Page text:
Over the last few years, parts of Africa have been undergoing an infrastructure boom. Great railways have unrolled across the plains of Nigeria, the mountains of Ethiopia, and along the lakeside shores of Uganda and Kenya. The projects are expected to send local economies booming, lifting millions out of poverty.
These vital new railways didn’t appear out of nowhere. They’re the remains of colonial infrastructure, being updated for the first time in decades. Ironically, the economic boom these railways will bring is partly thanks to Africa’s former colonizers.
Wherever the great empires went, they left robust infrastructure in their wake. India still uses Raj-era rolling stock today, transporting millions across the subcontinent. Old colonial roads are still in use alongside ports, hospitals, schools, and universities. While the infrastructure initially benefited the colonizers, it has been repurposed to help the colonized.
4 Removal Of Brutal Occupying Powers
The story of the Spanish conquest is portrayed as one of bloodthirsty Europeans super-murdering millions of Aztecs. While that definitely happened, there is one part of the story that gets left out: The Aztecs themselves were occupiers who were in the middle of conquering neighboring states when Cortez arrived. And you’d better believe they were brutal.
The Aztecs worked captured enemies to death. They sacrificed them by ripping out their hearts. They forced prisoners into cannibalism. They murdered children to appease the Sun. The Spanish, too, were mega-jerks, but most of their jerkiness came from accidentally importing smallpox and running off with people’s gold. Compared to the bloodthirsty Aztecs, they were practically saints.
You see this time and again in colonial societies. Before the British arrived, the Mughals had marched over India and razed Delhi to the ground eight times in eight centuries, building skull pyramids from its inhabitants’ remains. Even at the Raj’s most brutal, no massacres touched the mass murder and enslavement of those times. And while we’re on the subject . . .
3 Increased Peace
For the vast majority of human history, life wasn’t fun. Competition for resources forced tribes into a nearly perpetual state of warfare. In Central America, for example, various Maya cities were only one failed harvest away from massacring one another.
Steven Pinker has identified the creation of nation states as integral to ending this violence. In some places, the rise of those states was the result of fierce battles and endless politicking. In others, it was a direct result of colonization. Suddenly, once-competing tribes were bunged together and told to get along and swear allegiance to France, Britain, Spain, or wherever. While that created a ton of resentment, it halted the almost continuous cycle of killing, forging brand new national identities that still exist today (like Indian or Ghanaian).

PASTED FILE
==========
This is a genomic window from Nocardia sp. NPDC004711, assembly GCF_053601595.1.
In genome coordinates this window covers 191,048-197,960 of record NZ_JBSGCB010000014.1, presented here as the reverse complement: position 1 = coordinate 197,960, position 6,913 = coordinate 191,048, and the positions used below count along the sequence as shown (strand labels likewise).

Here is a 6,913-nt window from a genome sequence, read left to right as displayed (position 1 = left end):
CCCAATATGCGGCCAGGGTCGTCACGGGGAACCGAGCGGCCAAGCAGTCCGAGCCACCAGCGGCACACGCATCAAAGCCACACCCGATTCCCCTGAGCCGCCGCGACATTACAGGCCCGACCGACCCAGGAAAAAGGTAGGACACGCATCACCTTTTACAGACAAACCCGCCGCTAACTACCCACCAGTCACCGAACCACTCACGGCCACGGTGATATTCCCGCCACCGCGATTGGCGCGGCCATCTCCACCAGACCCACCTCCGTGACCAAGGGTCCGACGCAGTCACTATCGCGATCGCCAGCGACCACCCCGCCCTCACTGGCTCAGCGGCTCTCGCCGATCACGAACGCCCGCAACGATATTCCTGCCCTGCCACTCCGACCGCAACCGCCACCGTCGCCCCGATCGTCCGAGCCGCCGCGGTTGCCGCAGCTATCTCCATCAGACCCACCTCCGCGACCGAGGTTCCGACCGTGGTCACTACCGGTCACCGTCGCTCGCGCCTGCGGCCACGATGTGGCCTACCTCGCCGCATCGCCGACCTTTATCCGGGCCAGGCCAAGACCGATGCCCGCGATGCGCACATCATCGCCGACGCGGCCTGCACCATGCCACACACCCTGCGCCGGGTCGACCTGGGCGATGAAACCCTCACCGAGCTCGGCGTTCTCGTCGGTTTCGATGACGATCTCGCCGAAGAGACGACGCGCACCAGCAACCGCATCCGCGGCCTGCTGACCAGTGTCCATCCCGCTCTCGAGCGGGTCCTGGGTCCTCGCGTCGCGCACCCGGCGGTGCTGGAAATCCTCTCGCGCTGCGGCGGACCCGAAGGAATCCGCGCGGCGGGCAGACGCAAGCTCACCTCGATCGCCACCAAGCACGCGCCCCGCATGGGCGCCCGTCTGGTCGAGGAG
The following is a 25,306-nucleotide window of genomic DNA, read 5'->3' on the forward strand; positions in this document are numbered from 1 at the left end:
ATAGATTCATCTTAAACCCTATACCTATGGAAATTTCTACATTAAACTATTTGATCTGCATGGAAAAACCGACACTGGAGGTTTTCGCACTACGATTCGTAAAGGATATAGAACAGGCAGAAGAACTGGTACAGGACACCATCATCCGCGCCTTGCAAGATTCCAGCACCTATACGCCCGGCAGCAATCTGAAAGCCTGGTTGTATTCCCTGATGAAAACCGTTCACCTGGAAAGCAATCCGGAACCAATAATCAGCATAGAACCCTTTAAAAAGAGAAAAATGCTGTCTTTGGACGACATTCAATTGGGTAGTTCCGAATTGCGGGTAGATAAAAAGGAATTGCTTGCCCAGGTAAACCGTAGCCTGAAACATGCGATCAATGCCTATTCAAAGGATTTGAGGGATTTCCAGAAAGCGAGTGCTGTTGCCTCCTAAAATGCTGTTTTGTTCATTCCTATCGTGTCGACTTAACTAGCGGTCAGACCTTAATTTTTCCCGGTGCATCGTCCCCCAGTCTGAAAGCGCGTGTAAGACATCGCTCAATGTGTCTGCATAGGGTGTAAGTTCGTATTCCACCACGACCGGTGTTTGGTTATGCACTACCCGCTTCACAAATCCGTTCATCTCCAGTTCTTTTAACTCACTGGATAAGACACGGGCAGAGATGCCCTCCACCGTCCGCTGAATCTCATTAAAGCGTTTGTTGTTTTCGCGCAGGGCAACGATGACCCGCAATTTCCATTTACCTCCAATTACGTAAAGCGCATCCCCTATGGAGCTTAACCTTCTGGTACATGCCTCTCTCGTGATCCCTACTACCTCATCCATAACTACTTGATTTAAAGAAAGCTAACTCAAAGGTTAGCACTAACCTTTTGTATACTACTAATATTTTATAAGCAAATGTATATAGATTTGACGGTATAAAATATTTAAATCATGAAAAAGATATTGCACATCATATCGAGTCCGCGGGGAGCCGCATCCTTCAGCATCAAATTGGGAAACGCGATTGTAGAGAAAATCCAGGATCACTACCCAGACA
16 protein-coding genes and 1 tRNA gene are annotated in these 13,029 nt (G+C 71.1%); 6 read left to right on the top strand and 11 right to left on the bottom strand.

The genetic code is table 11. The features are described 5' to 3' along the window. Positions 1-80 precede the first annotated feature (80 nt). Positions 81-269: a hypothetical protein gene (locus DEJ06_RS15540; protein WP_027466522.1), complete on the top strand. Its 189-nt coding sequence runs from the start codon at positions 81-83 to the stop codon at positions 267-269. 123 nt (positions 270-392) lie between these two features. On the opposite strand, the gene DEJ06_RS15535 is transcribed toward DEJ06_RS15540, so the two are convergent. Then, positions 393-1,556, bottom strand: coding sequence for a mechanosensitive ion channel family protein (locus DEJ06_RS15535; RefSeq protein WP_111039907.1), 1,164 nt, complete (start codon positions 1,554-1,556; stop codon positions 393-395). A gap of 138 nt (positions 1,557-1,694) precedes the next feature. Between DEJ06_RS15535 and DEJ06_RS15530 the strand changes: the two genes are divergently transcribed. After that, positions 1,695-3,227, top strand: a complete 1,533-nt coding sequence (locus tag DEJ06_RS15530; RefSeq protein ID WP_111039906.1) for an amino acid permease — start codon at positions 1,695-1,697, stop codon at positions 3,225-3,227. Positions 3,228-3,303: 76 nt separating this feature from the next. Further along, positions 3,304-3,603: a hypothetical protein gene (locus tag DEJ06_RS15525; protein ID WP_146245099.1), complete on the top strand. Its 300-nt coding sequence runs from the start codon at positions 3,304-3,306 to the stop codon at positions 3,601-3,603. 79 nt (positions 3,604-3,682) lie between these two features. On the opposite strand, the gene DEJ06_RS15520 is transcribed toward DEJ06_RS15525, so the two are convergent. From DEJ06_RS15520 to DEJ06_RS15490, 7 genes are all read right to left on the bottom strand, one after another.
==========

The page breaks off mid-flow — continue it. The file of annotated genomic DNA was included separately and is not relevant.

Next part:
Sure, in some cases, like the Belgians in the Congo, the murder rate went up after colonization. But the overarching story is one of enforced peace, which isn’t great, but it’s still better than no peace at all.
2 The Creation Of Modern Tourism
One peculiar side effect of the age of empires was the creation of modern tourism. Before the 19th century, going abroad was restricted to the rich and the scientifically curious. Middle-class people in Britain who wanted to go somewhere exciting went to the pub.
Then the British Empire arose, bringing with it tales of adventure in far-off places with exotic, romantic names like India, Egypt, Jamaica, and Australia. Realizing the public hunger for these places, a guy named Thomas Cook started offering package tours to the empire’s outposts. In one fell swoop, the concept of the modern tourist was born.
According to the Journal of Tourism History, empires provided the perfect vector for the development of a global tourist industry. By repackaging places like Australia from a convict island to a “Down Under paradise,” people like Cook changed how we thought of these places forever.
1 It Saved Millions Of Lives
While their rulers and leaders were off gadding about the globe, it’s worth remembering that Europe’s masses were living through hard times. Mass famines were common. France alone suffered 40 devastating nationwide famines between 1500 and 1800. Millions were dying every decade.
Into this chaos stepped an unlikely savior: Peru. Spanish conquistadors had brought back a wonderous foodstuff from the colonized nation. It was durable, easy to farm, full of nutrients, and nearly always gave a bumper harvest. It was the potato.
Incredible as it may seem, introducing the potato to Europe saved millions of lives. Suddenly, crops no longer failed en masse. Starvation rates plummeted. Populations in rural economies like Ireland exploded, and rates of stuff like scurvy dropped off. Without Spain’s imperialism in the New World, this continent-transforming food would have never been adopted, and your family tree would probably be a heck of a lot emptier.